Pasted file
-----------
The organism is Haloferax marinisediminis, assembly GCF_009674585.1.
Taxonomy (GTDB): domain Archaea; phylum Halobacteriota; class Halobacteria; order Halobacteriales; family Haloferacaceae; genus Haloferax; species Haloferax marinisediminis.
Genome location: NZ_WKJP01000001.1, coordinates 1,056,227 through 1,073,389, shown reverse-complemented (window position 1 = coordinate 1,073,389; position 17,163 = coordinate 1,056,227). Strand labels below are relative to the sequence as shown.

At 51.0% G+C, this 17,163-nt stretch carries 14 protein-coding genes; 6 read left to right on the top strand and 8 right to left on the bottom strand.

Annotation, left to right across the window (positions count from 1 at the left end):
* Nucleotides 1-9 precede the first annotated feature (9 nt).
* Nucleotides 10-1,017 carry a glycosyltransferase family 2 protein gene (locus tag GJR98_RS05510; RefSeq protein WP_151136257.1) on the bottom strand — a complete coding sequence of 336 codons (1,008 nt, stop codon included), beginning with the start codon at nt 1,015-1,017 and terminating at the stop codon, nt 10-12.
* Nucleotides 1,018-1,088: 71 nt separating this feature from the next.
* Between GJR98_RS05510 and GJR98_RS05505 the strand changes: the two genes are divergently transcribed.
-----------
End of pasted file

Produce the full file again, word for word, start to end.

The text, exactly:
The organism is Haloferax marinisediminis, assembly GCF_009674585.1.
Taxonomy (GTDB): domain Archaea; phylum Halobacteriota; class Halobacteria; order Halobacteriales; family Haloferacaceae; genus Haloferax; species Haloferax marinisediminis.
Genome location: NZ_WKJP01000001.1, coordinates 1,056,227 through 1,073,389, shown reverse-complemented (window position 1 = coordinate 1,073,389; position 17,163 = coordinate 1,056,227). Strand labels below are relative to the sequence as shown.

At 51.0% G+C, this 17,163-nt stretch carries 14 protein-coding genes; 6 read left to right on the top strand and 8 right to left on the bottom strand.

Annotation, left to right across the window (positions count from 1 at the left end):
* Nucleotides 1-9 precede the first annotated feature (9 nt).
* Nucleotides 10-1,017 carry a glycosyltransferase family 2 protein gene (locus tag GJR98_RS05510; RefSeq protein WP_151136257.1) on the bottom strand — a complete coding sequence of 336 codons (1,008 nt, stop codon included), beginning with the start codon at nt 1,015-1,017 and terminating at the stop codon, nt 10-12.
* Nucleotides 1,018-1,088: 71 nt separating this feature from the next.
* Between GJR98_RS05510 and GJR98_RS05505 the strand changes: the two genes are divergently transcribed.